Ōsaka (map) is the third largest city in Japan. If Tokyo is Japan’s capital, one might call Osaka its anti-capital. Whatever you call it, though, there are many opportunities for you to discover its true anti-character.
Osaka is known for its food, in Japan and abroad. Author Michael Booth and food critic François Simon of Le Figaro have suggested that Osaka is the food capital of the world.
Its location makes Osaka a perfect base for doing one-day trips to nearby cities like Kyoto (30 minutes), Kobe (20 minutes), Nara (40 minutes) or Himeji (1 hour). (Typical times shown on JR Trains)
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Minami (大阪 ミナミ) The traditional commercial and cultural center, composed of the Chuo (中央区, map) and Naniwa (浪速区, map) wards. Namba (なんば, 難波, map) is the main railway station, and the surrounding area has the department store and showy shopping. Shinsaibashi (心斎橋, map) and Horie (堀江) is the fashion area. Dōtonbori (道頓堀, map) is the best place to go for a bite to eat.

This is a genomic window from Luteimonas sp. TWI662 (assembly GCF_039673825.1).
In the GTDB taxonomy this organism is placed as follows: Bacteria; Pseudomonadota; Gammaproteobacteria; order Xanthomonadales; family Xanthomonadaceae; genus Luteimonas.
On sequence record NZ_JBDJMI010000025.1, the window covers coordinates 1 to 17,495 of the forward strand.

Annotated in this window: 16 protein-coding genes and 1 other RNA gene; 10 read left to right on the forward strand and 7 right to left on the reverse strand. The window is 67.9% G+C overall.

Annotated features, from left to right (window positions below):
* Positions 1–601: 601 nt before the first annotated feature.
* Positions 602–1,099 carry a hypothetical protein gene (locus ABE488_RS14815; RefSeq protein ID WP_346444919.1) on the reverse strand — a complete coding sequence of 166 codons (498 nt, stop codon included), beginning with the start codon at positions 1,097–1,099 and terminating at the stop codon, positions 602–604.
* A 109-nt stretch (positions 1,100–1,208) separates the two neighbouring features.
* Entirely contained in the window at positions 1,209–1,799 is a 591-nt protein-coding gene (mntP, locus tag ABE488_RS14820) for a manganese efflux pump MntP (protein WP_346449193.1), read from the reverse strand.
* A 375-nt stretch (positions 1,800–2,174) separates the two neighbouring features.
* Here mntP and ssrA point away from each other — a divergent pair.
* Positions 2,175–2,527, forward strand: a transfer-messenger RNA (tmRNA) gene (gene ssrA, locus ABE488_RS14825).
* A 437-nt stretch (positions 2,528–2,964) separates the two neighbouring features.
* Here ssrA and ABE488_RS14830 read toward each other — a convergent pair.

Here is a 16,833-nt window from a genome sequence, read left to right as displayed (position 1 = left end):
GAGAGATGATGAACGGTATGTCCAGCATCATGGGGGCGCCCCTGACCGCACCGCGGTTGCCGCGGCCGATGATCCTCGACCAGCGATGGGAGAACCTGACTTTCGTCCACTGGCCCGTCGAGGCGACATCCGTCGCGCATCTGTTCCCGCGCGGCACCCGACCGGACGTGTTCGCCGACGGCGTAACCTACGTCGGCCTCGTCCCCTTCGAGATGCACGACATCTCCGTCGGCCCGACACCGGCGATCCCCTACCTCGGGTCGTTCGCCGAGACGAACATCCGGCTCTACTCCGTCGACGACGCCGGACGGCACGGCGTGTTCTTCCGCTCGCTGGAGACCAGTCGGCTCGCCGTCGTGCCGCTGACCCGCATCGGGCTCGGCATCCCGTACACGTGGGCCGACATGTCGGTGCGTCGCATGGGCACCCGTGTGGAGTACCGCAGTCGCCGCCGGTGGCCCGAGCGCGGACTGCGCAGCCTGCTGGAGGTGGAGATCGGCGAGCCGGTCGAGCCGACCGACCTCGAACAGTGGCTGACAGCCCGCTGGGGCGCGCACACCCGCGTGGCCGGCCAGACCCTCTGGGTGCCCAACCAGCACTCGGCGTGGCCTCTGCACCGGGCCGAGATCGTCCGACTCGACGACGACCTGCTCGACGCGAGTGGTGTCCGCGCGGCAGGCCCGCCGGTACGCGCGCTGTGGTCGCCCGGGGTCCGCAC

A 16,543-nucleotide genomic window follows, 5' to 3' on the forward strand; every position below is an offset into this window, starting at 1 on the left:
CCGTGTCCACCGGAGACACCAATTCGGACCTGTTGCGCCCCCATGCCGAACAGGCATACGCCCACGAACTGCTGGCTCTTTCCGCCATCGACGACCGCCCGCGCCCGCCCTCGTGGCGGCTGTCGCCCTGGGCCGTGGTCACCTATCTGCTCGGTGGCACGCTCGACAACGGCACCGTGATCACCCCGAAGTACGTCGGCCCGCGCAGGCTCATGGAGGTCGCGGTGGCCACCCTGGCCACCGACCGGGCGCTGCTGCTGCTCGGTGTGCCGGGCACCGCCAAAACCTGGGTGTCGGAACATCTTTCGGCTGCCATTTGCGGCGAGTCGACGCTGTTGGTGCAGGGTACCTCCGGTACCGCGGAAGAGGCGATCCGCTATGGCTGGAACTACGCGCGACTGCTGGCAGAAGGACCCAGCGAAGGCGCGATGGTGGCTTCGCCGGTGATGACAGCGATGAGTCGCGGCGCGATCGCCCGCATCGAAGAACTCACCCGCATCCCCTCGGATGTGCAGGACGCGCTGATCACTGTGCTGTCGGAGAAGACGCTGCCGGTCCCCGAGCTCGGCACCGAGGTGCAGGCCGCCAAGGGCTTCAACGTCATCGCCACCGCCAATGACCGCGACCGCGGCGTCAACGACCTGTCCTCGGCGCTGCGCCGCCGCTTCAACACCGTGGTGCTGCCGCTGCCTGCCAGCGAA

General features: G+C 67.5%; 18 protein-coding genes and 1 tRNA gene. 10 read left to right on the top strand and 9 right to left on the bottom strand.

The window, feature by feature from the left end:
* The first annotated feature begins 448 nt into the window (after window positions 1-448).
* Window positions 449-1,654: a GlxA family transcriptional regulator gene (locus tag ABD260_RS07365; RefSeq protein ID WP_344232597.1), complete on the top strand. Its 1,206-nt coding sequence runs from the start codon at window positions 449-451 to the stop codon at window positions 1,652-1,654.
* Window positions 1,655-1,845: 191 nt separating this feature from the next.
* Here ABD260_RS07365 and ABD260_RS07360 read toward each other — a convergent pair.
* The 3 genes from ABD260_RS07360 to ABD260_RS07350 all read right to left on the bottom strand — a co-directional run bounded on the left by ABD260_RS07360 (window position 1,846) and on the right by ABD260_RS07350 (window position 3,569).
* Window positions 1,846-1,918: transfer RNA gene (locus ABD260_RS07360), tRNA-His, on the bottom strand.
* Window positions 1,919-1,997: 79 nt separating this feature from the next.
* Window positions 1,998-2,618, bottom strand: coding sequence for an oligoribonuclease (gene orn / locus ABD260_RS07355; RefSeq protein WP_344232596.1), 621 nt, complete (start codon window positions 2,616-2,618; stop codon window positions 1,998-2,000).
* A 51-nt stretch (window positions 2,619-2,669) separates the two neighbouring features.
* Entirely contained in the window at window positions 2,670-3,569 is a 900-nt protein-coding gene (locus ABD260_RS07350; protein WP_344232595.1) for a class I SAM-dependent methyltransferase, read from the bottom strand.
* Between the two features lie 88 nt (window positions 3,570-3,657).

Spa World (map). Gender-separated European and Asian-themed spas and saunas as well as a pool for the family with slides and fun (don’t forget your swimming trunks). Open 24 hr so it is handy if you’re stuck for accommodation or locked out of your hotel after a night on the town, just pay up, change into their cotton overalls and pass out on one of their comfy leather recliners with as many blankets as you like.
Tenjinbashi-suji Shopping Street (天神橋筋商店街 Tenjinbashi-suji Shōtengai, map) is said to be the longest straight and covered shopping arcade in Japan at approx. 2.6 km length. Nothing meant for sightseeing, the arcade is a live exhibition of Osaka’s daily life, open since Edo period.
There are many nightlife districts in Osaka >> Dotonbori (道頓堀, map) + Kitashinchi (北新地, map). This area, south of JR Osaka station, is the most famous nightclub and entertainment district of contemporary Osaka. It’s just like Tokyo’s Ginza, filled with many hundreds of high-class bars, clubs and small restaurants.
The widest selection of restaurants is in Osaka’s main entertainment districts, with the highest concentration of all in the Umeda (map) and Dotombori (map) areas.
Even in a nation of obsessive gourmands Osaka is known as an excellent place to eat, exemplified by the Osakan maxim kuidaore, “eat yourself into ruin”. The best place for trying out kuidaore is probably Dōtonbori (道頓堀) and neighboring Hōzenji-yokochō (法善寺横町, map) or Soemon-cho (宗右衛門町, map), the whole area containing nearly nothing but one restaurant after another.